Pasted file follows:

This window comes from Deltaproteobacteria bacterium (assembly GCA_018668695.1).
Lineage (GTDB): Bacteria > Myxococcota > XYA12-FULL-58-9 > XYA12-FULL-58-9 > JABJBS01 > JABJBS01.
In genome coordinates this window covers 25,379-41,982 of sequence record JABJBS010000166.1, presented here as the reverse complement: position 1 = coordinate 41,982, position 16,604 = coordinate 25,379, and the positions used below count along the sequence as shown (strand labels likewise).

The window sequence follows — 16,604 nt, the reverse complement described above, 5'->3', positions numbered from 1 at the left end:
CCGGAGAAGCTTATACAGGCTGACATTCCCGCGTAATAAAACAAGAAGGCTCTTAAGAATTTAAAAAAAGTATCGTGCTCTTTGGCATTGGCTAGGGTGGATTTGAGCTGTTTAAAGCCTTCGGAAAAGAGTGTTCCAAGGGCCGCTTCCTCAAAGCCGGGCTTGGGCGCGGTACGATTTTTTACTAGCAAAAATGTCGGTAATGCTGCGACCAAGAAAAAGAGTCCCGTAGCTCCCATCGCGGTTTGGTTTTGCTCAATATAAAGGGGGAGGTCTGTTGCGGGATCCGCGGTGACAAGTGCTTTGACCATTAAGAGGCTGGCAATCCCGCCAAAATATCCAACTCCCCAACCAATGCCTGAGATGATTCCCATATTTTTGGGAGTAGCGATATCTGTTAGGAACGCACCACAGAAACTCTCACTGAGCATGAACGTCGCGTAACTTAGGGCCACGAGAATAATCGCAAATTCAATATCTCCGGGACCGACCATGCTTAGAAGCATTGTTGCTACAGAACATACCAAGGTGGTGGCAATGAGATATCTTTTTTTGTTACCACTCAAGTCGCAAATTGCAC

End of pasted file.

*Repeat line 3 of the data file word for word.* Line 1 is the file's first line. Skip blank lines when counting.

In genome coordinates this window covers 25,379-41,982 of sequence record JABJBS010000166.1, presented here as the reverse complement: position 1 = coordinate 41,982, position 16,604 = coordinate 25,379, and the positions used below count along the sequence as shown (strand labels likewise).